Project description:PRIMAGE is one of the largest and more ambitious research projects dealing with medical imaging, artificial intelligence and cancer treatment in children. It is a 4-year European Commission-financed project that has 16 European partners in the consortium, including the European Society for Paediatric Oncology, two imaging biobanks, and three prominent European paediatric oncology units. The project is constructed as an observational in silico study involving high-quality anonymised datasets (imaging, clinical, molecular, and genetics) for the training and validation of machine learning and multiscale algorithms. The open cloud-based platform will offer precise clinical assistance for phenotyping (diagnosis), treatment allocation (prediction), and patient endpoints (prognosis), based on the use of imaging biomarkers, tumour growth simulation, advanced visualisation of confidence scores, and machine-learning approaches. The decision support prototype will be constructed and validated on two paediatric cancers: neuroblastoma and diffuse intrinsic pontine glioma. External validation will be performed on data recruited from independent collaborative centres. Final results will be available for the scientific community at the end of the project, and ready for translation to other malignant solid tumours.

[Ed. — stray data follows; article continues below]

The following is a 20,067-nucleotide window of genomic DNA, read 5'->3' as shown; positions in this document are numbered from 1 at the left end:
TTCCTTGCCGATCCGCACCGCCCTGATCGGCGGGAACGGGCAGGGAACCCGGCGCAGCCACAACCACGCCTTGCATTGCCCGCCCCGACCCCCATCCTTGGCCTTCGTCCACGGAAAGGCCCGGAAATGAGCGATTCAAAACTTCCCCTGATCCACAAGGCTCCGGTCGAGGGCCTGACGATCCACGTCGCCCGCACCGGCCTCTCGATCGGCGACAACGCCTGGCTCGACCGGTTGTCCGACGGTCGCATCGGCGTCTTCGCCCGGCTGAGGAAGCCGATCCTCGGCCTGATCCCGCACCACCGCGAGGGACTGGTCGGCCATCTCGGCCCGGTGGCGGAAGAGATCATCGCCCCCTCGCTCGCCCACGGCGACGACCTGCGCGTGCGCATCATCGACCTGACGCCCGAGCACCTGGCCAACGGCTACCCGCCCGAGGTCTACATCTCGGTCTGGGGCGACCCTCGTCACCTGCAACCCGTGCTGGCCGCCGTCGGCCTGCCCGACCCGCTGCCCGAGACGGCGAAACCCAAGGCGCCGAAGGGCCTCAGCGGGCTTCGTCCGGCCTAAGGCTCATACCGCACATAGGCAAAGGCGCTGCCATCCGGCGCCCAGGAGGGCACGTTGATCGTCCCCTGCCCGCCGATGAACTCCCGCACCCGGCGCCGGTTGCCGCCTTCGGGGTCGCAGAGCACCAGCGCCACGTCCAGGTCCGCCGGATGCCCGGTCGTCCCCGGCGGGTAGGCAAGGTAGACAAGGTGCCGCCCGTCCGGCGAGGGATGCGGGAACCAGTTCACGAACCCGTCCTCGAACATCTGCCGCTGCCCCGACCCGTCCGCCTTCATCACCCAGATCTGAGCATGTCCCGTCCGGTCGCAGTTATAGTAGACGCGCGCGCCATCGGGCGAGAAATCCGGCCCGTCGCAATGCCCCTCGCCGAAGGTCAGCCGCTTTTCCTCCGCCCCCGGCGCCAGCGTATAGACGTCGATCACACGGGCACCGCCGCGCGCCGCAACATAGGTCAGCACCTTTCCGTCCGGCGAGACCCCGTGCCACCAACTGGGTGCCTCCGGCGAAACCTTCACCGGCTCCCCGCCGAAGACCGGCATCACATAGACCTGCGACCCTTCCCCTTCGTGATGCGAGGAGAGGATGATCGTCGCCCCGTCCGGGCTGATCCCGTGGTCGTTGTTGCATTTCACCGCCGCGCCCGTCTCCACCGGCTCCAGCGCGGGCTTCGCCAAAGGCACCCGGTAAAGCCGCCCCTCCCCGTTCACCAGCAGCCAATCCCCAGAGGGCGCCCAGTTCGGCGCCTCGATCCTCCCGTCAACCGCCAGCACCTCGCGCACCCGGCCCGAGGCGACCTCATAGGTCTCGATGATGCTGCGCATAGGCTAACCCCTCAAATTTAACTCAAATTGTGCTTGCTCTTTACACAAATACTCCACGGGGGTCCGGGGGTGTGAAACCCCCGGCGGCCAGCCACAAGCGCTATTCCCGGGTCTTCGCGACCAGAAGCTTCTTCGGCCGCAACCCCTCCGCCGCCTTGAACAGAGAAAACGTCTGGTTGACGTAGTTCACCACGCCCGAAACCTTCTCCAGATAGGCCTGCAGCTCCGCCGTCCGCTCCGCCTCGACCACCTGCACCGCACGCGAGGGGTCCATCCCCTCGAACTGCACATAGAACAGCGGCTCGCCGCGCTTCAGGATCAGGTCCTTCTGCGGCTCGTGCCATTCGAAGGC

Project description:BACKGROUND:Improved outcome prediction is vital for the delivery of risk-adjusted, appropriate and effective care to paediatric patients with Ewing sarcoma-the second most common paediatric malignant bone tumour. Fourier transform infrared (FTIR) spectroscopy of tissues allows the bulk biochemical content of a biological sample to be probed and makes possible the study and diagnosis of disease. METHODS:In this retrospective study, FTIR spectra of sections of biopsy-obtained bone tissue were recorded. Twenty-seven patients (between 5 and 20 years of age) with newly diagnosed Ewing sarcoma of bone were included in this study. The prognostic value of FTIR spectra obtained from Ewing sarcoma (ES) tumours before and after neoadjuvant chemotherapy were analysed in combination with various data-reduction and machine learning approaches. RESULTS:Random forest and linear discriminant analysis supervised learning models were able to correctly predict patient mortality in 92% of cases using leave-one-out cross-validation. The best performing model for predicting patient relapse was a linear Support Vector Machine trained on the observed spectral changes as a result of chemotherapy treatment, which achieved 92% accuracy. CONCLUSION:FTIR spectra of tumour biopsy samples may predict treatment outcome in paediatric Ewing sarcoma patients with greater than 92% accuracy.